If matrix is water wet and enough amount of water is supplied in fractures, capillary imbibition becomes the governing recovery mechanism in naturally fractured reservoirs. When the matrix contains heavy oil, however, this process becomes highly ineffective due to slow recovery rate and high residual oil saturation. Additional methods, other than waterflooding, such as injection of surfactant solution, polymer solution or hot water should be considered to increase the effectiveness of the capillary imbibition recovery of heavy matrix oil.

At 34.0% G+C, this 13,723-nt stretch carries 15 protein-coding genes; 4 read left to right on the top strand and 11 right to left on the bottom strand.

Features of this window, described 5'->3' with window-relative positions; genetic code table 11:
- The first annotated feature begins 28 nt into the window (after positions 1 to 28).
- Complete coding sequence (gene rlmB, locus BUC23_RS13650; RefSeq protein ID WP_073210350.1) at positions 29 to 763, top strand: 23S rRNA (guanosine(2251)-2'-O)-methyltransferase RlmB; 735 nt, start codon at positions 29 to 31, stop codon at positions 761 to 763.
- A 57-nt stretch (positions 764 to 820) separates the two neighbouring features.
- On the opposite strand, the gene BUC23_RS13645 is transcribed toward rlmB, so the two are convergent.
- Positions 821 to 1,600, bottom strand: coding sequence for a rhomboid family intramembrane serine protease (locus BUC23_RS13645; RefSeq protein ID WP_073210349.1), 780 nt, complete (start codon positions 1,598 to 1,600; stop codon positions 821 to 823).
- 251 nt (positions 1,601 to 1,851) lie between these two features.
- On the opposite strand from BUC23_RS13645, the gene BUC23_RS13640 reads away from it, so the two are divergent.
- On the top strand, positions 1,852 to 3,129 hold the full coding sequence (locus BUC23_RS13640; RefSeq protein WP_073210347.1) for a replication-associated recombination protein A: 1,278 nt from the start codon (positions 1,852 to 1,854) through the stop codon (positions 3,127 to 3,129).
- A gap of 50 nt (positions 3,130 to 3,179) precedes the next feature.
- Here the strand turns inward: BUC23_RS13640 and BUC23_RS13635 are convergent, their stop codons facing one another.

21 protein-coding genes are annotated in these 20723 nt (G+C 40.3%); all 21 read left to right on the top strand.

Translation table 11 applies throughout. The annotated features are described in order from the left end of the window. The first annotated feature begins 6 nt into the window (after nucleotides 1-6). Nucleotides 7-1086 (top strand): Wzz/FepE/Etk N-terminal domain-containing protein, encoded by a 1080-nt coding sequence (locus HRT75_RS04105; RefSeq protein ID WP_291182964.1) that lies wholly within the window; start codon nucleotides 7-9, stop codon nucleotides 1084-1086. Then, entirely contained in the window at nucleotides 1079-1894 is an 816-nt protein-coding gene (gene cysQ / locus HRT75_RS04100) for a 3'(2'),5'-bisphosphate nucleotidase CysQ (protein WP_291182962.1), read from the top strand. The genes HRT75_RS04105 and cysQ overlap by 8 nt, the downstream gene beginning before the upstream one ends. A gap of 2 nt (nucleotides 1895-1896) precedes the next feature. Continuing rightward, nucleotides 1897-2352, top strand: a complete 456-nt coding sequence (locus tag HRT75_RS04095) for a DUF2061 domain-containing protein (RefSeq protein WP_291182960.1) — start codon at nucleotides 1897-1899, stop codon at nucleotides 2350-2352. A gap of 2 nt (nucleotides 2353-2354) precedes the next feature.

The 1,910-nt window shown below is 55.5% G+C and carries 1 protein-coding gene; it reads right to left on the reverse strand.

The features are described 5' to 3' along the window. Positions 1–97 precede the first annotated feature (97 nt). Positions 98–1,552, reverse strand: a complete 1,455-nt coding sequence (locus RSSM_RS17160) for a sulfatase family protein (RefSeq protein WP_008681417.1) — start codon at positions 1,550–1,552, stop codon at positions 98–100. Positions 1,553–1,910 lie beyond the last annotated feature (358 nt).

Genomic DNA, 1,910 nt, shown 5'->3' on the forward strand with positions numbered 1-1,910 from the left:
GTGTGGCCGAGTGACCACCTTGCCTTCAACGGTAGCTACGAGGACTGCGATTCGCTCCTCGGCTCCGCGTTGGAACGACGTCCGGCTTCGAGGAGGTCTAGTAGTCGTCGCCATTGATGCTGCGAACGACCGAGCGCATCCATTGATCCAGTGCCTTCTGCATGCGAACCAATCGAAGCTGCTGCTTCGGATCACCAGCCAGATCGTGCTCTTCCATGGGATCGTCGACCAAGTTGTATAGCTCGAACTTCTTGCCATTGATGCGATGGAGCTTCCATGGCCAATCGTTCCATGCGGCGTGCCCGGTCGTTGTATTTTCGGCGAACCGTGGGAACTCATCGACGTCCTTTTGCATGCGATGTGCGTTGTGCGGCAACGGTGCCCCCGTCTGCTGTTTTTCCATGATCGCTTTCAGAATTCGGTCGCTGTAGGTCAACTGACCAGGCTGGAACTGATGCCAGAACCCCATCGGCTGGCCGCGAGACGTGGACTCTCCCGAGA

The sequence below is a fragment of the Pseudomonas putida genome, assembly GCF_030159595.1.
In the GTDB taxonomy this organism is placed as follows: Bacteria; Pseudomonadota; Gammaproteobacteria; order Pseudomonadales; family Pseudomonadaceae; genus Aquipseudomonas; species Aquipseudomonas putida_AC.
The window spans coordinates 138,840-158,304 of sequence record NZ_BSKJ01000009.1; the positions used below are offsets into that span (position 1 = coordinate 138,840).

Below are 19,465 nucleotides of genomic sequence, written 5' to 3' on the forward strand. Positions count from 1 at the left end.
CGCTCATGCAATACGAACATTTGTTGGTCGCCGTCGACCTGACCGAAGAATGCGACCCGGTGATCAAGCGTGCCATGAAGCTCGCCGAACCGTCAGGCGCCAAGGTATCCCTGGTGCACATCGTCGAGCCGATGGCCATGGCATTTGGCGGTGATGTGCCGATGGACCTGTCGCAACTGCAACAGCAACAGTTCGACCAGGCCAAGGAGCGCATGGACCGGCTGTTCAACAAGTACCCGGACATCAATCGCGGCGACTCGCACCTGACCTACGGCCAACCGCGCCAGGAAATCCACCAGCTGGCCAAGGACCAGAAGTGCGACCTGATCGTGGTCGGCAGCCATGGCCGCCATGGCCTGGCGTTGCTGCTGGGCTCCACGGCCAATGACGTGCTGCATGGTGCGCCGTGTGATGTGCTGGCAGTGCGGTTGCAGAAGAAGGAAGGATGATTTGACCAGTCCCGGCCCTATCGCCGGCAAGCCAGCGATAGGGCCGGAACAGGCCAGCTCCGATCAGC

This paper includes the results and analysis of the laboratory scale experimentation of these three methods. Experiments are conducted on Berea Sandstones (water-wet sample) using heavy oil samples with the viscosities ranging between 185 and 630 cP. Carbonate cores (oil-wet limestone samples) were also used with light oil samples for comparison purpose. Different boundary conditions are created using epoxy coating. Based on boundary conditions, co- or counter-current type capillary imbibition takes place. Performances of the three methods are compared in terms of ultimate recovery and recovery rate. It is observed that all three methods yield higher and faster capillary imbibition recovery compared to waterflooding. The contribution of chemical additives and high temperature of water becomes more pronounced as the viscosity of oil increases. This contribution is more prominent on ultimate recovery than the recovery rate, especially for chemical solution cases.

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